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What’s keeping chain restaurants out of New Jersey?

On Behalf of | May 11, 2012 | Business Formation |

Lots of people who love to eat and have steady incomes live in New Jersey. So why do chain restaurants tend to shy away from opening a new business here?

New Jersey ranks near the bottom among states with the most chain restaurants, defined as restaurants with at least 10 locations. The state boasts more than 20,300 restaurants and fewer than 25 percent are chains.

High costs appear to stifle chain expansion. Building a chain restaurant in New Jersey can be an expensive, uncertain venture. Construction costs, rent and taxes come have high price tags. Getting a license to serve alcohol in a restaurant can be up to a $1 million expense, depending on where a restaurant is located.

Chains must compete with New Jersey’s famous independent and family-owned restaurants. Many local restaurant owners have snapped up prime locations with the advantage of well-established customer familiarity and loyalty.

Chain restaurants also have expenses independent restaurants do not. The chain stores are often franchised, which requires the operator to pay royalties from sales to a franchisor before pocketing any profit. A franchisee might be locked into a deal to upgrade the restaurant on a regular basis, adding to the costs of operation and taking a bite out of success.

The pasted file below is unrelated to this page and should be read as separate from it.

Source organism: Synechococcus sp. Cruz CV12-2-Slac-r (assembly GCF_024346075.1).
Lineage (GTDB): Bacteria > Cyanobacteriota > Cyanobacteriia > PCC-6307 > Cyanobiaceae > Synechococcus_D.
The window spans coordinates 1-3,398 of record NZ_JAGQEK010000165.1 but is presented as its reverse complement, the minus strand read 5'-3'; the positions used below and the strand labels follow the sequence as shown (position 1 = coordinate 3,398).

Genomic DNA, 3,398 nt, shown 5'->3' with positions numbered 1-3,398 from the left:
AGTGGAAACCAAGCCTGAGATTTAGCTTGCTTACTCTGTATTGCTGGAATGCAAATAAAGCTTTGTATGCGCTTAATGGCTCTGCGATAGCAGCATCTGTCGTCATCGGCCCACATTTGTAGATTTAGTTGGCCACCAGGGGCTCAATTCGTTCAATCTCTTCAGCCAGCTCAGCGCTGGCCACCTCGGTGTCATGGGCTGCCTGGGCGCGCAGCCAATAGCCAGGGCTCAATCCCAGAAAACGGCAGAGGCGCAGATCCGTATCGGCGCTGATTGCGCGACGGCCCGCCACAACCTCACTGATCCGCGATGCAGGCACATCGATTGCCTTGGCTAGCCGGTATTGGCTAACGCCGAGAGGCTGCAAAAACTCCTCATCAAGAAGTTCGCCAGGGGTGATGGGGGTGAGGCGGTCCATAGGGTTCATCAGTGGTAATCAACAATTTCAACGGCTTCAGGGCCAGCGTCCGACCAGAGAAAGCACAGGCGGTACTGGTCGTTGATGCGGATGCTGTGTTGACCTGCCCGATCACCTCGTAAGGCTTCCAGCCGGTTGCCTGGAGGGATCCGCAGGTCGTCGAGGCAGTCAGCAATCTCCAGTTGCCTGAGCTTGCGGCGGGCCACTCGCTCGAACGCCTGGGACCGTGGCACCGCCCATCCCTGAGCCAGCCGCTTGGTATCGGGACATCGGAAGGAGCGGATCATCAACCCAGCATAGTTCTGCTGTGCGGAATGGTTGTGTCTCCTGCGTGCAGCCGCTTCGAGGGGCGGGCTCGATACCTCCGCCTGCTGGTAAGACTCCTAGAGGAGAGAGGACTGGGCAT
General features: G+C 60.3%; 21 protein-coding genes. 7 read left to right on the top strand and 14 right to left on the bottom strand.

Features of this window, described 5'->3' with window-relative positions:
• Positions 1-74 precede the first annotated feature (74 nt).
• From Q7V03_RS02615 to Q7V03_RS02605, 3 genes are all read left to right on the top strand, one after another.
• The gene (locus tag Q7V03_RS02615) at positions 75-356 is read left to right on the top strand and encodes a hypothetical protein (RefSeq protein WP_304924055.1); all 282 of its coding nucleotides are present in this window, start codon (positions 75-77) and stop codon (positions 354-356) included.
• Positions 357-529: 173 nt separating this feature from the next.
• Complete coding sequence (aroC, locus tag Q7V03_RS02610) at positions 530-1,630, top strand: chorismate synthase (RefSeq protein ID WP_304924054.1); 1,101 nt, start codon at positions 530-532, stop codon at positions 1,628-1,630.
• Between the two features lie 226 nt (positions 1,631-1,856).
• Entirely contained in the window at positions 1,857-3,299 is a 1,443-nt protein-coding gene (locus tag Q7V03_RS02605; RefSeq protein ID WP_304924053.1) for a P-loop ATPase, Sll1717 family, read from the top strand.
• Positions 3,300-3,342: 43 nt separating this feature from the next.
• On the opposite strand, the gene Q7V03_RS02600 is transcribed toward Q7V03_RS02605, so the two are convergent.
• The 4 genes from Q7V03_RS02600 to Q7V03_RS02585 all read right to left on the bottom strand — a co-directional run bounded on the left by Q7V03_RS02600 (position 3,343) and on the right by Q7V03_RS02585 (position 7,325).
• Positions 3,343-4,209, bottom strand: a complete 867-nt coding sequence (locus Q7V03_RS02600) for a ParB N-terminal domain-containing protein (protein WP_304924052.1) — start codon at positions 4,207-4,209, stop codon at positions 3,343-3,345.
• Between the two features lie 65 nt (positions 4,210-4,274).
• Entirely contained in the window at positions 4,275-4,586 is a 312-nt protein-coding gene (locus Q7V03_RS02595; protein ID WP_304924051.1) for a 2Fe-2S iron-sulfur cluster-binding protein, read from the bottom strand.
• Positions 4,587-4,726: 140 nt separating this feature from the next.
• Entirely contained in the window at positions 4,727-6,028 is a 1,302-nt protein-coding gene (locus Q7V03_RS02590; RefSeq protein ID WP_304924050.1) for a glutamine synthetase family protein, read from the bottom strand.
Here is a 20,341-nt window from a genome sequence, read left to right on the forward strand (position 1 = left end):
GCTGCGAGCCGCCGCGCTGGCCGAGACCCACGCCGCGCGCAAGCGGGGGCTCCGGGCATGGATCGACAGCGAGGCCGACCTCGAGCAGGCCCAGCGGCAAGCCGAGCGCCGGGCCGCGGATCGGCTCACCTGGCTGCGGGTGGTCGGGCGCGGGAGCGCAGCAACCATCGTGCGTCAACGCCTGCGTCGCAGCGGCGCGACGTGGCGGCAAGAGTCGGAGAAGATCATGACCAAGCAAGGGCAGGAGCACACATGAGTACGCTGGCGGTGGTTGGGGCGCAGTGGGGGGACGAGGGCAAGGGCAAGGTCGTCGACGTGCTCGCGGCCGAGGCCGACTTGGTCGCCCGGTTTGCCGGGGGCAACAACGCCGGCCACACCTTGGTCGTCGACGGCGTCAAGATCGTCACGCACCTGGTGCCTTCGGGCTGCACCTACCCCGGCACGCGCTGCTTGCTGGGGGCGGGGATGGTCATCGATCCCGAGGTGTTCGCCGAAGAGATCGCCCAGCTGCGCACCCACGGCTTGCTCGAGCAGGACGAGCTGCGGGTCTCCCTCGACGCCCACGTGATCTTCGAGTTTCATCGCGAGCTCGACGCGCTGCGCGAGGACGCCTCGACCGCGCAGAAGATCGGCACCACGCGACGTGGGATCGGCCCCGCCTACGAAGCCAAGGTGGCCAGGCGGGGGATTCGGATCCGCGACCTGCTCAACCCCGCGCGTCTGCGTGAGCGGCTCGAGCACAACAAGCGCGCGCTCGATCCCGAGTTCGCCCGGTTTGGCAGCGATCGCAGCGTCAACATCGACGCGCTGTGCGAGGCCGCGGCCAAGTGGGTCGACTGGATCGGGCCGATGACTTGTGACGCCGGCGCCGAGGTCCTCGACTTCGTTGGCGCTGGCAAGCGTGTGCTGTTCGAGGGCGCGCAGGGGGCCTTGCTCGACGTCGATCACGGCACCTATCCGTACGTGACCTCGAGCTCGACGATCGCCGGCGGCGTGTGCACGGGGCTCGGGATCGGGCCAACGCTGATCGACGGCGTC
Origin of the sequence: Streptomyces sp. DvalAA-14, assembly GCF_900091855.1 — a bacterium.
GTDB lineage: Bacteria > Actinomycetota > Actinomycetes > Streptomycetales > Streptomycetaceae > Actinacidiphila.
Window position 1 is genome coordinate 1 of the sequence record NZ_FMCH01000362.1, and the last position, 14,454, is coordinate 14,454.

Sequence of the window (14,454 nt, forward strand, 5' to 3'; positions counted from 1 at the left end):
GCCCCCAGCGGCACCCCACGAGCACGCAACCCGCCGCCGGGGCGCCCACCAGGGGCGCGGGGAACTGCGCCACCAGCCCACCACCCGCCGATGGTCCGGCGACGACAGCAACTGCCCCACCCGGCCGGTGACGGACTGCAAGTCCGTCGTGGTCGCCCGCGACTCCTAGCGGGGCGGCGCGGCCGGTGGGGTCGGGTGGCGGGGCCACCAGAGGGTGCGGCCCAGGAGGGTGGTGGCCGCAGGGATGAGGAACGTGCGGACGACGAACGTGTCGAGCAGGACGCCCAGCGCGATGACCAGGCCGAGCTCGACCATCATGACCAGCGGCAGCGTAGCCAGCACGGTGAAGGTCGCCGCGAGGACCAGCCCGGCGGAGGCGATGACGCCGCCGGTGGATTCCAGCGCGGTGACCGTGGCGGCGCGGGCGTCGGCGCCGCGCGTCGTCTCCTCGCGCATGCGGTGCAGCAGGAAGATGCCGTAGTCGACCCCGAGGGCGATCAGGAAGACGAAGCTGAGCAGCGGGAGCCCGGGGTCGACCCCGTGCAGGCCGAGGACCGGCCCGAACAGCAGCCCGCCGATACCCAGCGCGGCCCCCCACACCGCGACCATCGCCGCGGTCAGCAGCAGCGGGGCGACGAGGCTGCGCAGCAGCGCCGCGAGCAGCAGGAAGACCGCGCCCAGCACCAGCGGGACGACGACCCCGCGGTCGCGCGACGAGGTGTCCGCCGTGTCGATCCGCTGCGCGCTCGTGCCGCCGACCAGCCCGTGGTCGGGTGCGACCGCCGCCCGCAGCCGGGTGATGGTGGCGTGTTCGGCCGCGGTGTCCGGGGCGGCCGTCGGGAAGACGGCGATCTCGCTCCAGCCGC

Before a chain enters the New Jersey market, it has to be able to meet and exceed the expenses of opening there, and factors like high business taxes and higher minimum wage requirements could be revenue breakers.

The customer base exists for other chain restaurants in the state, but some chain owners are inching toward a decision. The manager of a five-state diner chain is anxious to offer franchises for 30 diners in New Jersey. He says he will open when he knows those diners have a good chance to succeed.

Source: Asbury Park Press, “Chain restaurants battle to get a place at the table in NJ,” David P. Willis, May 1, 2012